Frequently Asked Questions about the Accidental Death Benefit
1) What are TRS' accidental death benefits?
Accidental death benefits are a type of Qualified Pension Plan (QPP) death benefit that may be paid when a working TRS member dies due to an accident incurred on the job or due to COVID-19. The benefit is initially payable to the member's highest-ranking statutory beneficiary, who is a surviving relation of the member according to a schedule set by New York State law.
Accidental death benefits replace any ordinary (non-accidental) QPP death benefits that have not already been disbursed. There is no accidental death benefit under the Tax-Deferred Annuity (TDA) Program.
2) Why are members who died due to COVID-19 eligible for accidental death benefits?
New York State passed a law in May 2020 that established criteria for when active and certain recently retired members who died due to COVID-19 qualify for accidental death benefits.
3) How much is the accidental death benefit?
A statutory beneficiary can elect to receive the accidental death benefit as lump sum or annuity.
The lump sum is the same amount payable as the ordinary death benefit, which can be up to three times the member’s annual wages plus the amount of any returnable QPP account balances, reduced by any ordinary death benefit already paid.
The annuity equals 50% of the member’s annual wages per year, with an actuarial offset of any ordinary death benefit already paid. This amount is paid annually, in monthly installments. Annuity payments are paid retroactive to the date of the member's death, and the total payment under the annuity option will always be equal to or greater than the amount payable under the lump-sum option.
Note: The amount of the accidental death benefit may differ if the member was in Tier I or Tier II.
4) Do all members who died due to COVID-19 qualify for accidental death benefits?
No. The benefit is limited to members who were working shortly before they contracted COVID-19. Members who, as of March 1, 2020, were retired, separated from service, or were not working for any other reason do not qualify for this benefit.
The law specifically requires that all three of the following criteria must be met:
The member must have reported in person to a worksite other than the member's home on or after March 1, 2020.
The member must have contracted COVID-19 within 45 days after physically reporting to work.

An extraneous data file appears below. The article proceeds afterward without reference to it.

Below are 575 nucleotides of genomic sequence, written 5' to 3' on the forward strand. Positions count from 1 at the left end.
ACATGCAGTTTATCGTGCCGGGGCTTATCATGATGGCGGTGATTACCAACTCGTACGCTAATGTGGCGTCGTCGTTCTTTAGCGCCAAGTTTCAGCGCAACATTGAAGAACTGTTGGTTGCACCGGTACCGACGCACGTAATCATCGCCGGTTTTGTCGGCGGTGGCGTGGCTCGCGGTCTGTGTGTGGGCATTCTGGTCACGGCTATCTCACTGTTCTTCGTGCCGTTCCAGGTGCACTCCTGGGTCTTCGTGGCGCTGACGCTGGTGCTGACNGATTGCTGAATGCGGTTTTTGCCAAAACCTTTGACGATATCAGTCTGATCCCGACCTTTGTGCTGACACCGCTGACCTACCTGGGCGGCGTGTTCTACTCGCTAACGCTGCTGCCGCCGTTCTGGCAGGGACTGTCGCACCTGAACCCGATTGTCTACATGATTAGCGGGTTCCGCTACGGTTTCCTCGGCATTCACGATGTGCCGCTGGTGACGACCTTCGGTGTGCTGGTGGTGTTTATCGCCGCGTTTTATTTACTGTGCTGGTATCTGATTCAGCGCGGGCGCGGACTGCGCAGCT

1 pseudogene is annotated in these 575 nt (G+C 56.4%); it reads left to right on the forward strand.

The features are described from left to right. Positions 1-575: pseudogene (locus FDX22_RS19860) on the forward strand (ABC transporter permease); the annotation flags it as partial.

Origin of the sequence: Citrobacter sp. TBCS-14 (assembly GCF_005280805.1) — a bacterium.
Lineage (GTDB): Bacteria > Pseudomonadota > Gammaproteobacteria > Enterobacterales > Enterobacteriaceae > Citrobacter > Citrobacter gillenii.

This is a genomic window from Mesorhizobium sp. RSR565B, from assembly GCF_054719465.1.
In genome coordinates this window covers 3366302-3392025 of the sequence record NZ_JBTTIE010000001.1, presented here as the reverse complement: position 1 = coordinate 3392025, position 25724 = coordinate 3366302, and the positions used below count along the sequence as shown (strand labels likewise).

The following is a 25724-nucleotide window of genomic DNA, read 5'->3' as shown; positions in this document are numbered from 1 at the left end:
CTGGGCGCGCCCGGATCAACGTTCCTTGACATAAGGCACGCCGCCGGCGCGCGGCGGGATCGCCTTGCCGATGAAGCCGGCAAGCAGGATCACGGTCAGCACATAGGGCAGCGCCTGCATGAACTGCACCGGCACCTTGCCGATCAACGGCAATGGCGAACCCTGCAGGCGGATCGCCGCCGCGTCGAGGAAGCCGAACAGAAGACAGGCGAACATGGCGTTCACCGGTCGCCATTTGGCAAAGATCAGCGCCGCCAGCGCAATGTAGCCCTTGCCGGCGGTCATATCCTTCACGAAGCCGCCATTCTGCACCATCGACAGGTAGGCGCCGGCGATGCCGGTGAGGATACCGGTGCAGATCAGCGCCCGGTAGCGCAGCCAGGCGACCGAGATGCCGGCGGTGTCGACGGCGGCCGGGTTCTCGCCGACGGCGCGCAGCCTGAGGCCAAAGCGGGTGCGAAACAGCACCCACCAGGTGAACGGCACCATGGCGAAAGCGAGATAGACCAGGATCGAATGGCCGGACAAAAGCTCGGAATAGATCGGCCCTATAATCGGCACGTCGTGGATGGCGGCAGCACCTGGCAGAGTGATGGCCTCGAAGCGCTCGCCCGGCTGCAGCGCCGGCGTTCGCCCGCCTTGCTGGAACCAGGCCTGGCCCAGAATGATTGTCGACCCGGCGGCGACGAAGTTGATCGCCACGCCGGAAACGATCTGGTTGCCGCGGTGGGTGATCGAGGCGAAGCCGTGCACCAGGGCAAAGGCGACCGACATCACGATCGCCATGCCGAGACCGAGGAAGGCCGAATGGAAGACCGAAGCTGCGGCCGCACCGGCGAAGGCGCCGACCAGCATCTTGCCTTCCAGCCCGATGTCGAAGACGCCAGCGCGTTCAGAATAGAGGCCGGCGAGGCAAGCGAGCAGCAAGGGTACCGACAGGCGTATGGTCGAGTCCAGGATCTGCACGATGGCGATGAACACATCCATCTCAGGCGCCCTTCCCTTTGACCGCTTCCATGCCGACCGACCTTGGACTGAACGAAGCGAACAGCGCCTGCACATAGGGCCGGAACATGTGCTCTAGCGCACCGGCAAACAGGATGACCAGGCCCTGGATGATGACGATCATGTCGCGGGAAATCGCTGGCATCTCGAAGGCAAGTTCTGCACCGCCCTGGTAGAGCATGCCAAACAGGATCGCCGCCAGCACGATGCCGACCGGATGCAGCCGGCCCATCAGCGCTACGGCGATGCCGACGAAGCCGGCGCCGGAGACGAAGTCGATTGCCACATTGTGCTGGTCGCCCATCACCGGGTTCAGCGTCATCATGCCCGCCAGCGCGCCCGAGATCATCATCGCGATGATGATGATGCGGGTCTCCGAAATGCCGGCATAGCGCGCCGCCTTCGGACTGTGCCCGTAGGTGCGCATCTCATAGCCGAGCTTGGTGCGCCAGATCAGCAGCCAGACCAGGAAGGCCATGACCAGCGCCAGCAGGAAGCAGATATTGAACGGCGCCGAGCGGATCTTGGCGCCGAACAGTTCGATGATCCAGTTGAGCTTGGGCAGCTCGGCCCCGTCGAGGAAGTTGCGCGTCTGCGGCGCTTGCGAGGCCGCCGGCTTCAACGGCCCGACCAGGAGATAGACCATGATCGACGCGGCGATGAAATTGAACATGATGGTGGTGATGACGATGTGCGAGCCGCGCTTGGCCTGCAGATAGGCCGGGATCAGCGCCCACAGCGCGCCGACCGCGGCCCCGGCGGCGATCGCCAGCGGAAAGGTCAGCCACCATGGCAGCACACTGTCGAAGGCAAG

COVID-19 must have caused or contributed to the member’s death on or before December 31, 2020.
5) Who is eligible to receive accidental death benefits?
An eligible member's highest-ranking statutory beneficiary is paid the accidental death benefit. The following is the list of statutory beneficiaries, from highest rank to lowest:
A surviving spouse who has not renounced survivorship rights in a separation agreement, until death or remarriage;
Surviving children until age 25;
Dependent parents, who received significant financial support and/or significant caregiving services from the member during the year prior to the onset of the member's illness;
Any other person who qualified as a dependent on the member's final federal income tax return (or the return filed in the year immediately preceding the year of death), until that person reaches age 21.
No other persons are eligible for accidental death benefits, including domestic partners and individuals designated by the member as QPP beneficiaries who do not fall within one of the above categories.
Note: If the member was in Tier I or Tier II, any children must be under age 18, and other dependents are not eligible.
6) What happens if two or more persons are the highest-ranking statutory beneficiaries?
In these cases, the benefit is split evenly for as long as more than one beneficiary qualifies. This can happen when two or more children or both dependent parents are the highest-ranking statutory beneficiaries.
7) Can an accidental death benefit annuity pass from one statutory beneficiary to another?
Yes. If a statutory beneficiary who is receiving the annuity dies or becomes ineligible, the annuity will pass to the highest-ranking statutory beneficiary who remains eligible. If there are no remaining eligible statutory beneficiaries, the benefit will terminate.
For example, suppose that a member's spouse and a 12-year-old child are the current statutory beneficiaries. The annuity would be paid to the spouse, as the higher-ranking statutory beneficiary. If, in five years, the spouse becomes ineligible due to remarriage, the annuity would pass to the child, who would be 17 at the time. The annuity would be payable to the child until he or she reaches age 25. At that point, the benefit would terminate because there are no remaining statutory beneficiaries.
8) Will the accidental death benefit annuity ever be less than the ordinary death benefit?
No. If the last remaining statutory beneficiary dies or becomes ineligible and the total annuity payments have not yet equaled the ordinary death benefit, then the remaining difference would be payable as a lump sum to the last living statutory beneficiary, if any. If there is no such person, then this residual lump sum will be paid to the member’s distributees, who are the persons who would receive the member's assets if the member had died without a will.
Additional questions coming soon!